These days, we are bombarded daily with updates on changing legislation. The news, radio, Facebook, Twitter and other social media platforms have news on tap about changing laws that are promulgated. And, as Karl Marx reminds us: “The theory of Communism may be summed up in one sentence: Abolish all private property.”
On 3 June 2014, Afri-Business, together with keynote speaker Yuri Maltser from Russia, held a Property Rights Conference to discuss no less than fourteen sets of proposed legislation and policies – and this is not the entire list, as eight of the fourteen have been approved (or promulgated) since. Also, the most recent legislation that caused a ruckus – the Expropriation Bill of 2015 together with the Property Valuation Bill of 2013 – paints a disastrous picture for the future of South African property laws. On the surface, the objective of the Expropriation Bill seems to simply “provide for the expropriation of property for a public purpose, or in the public interest, subject to just and equitable compensation.” The timing of this Bill, however, is rather suspicious.
This suspicion is not without good reason. The Banking Association of South Africa (Basa) has forewarned that the Bill could dilute property rights, discourage local and foreign investors and, as a result, seriously damage the economy. Even more concerning, is the fact that the definition of “property” in this Act also includes farmland. This means that landed property rights related to property, shares and intellectual property are included and any of these may be expropriated in terms of this Act.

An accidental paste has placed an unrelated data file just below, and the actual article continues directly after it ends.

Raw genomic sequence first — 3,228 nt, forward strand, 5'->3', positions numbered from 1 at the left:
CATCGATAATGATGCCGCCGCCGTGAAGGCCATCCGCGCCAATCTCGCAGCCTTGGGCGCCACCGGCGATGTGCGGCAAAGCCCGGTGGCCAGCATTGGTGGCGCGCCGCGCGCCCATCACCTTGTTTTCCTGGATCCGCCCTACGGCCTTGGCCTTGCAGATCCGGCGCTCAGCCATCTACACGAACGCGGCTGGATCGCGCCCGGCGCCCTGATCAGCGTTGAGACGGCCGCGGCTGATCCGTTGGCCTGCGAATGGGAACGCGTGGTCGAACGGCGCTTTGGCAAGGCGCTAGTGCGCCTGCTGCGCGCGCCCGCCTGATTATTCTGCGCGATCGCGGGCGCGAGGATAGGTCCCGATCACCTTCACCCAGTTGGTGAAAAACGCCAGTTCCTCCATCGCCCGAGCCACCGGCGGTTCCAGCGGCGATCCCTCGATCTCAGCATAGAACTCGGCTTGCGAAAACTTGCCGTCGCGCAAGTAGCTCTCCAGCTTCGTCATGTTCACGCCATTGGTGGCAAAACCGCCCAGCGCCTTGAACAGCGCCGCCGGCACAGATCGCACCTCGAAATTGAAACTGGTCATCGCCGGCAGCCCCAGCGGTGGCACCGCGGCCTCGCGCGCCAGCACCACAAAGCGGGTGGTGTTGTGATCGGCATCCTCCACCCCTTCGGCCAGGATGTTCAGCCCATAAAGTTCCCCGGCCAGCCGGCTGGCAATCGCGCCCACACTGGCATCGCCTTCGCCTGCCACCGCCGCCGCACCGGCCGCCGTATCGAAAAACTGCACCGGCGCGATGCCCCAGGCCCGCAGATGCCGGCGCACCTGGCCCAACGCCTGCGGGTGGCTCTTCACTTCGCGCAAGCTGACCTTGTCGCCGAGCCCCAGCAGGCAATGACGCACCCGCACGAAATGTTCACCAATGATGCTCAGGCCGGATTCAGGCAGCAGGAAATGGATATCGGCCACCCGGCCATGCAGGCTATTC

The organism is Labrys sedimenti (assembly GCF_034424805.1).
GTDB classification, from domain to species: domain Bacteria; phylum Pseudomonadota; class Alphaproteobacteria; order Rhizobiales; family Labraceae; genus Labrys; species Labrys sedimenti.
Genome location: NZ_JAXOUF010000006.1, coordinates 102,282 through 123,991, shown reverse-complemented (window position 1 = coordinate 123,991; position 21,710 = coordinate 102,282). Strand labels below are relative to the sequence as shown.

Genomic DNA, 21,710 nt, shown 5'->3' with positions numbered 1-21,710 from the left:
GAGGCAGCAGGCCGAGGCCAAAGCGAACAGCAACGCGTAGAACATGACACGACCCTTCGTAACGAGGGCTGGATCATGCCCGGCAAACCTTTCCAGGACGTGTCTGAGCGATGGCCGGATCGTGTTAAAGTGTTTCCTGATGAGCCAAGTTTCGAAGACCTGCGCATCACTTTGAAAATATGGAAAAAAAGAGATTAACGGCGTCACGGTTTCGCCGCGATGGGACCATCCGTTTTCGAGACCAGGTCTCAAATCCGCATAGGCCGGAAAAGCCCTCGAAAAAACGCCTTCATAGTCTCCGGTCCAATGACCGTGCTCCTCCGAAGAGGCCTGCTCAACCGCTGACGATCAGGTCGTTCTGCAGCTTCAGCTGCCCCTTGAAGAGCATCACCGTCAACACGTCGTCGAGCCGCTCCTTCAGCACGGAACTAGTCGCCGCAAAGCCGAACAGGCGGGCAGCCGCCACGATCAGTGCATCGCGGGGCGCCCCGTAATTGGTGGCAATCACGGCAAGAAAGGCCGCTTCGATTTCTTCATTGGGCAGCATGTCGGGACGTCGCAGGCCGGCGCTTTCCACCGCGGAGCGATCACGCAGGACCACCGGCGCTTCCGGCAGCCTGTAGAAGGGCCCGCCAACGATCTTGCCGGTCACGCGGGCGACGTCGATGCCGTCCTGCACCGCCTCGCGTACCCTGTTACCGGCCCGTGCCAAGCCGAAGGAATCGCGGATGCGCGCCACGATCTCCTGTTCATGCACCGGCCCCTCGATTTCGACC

Another cumbersome issue is that the principle of “willing buyer” and “willing seller” will be circumvented and compensation in terms of the Expropriation Bill will be considered by five factors: market value; current use; history of acquisition; scope of state investments; and the purpose of the expropriation. The result is that, in terms of the Act, owners will not receive market-related prices for their property. Essentially, this negatively impacts the economy and the future of private property rights.
The Property Valuation Bill of 2013 that has been in operation since 1 August 2015, is also detrimental to the concept of “willing buyer” and “willing seller”. The most concerning aspect of this Bill is that it provides for a new ‘valuer-general’ with complete carte blanche and exclusive control over the valuation of property during expropriation, land reform or other forms of acquisition (such as leasing) by the state.
The danger for the future of the Private Property Right, as well as the land-reform threats by Government, is apparent from this legislation: Property can be expropriated and then, at a value or consideration, be determined at the sole discretion of a ‘valuer-general’ also appointed by the government. The government claims that the Expropriation Bill is needed to speed up land reform and that the Valuation Bill will empower the government to proceed with this process of any dispute over any compensation. In short, the state will be able to take both ownership and possession of property before it pays any compensation.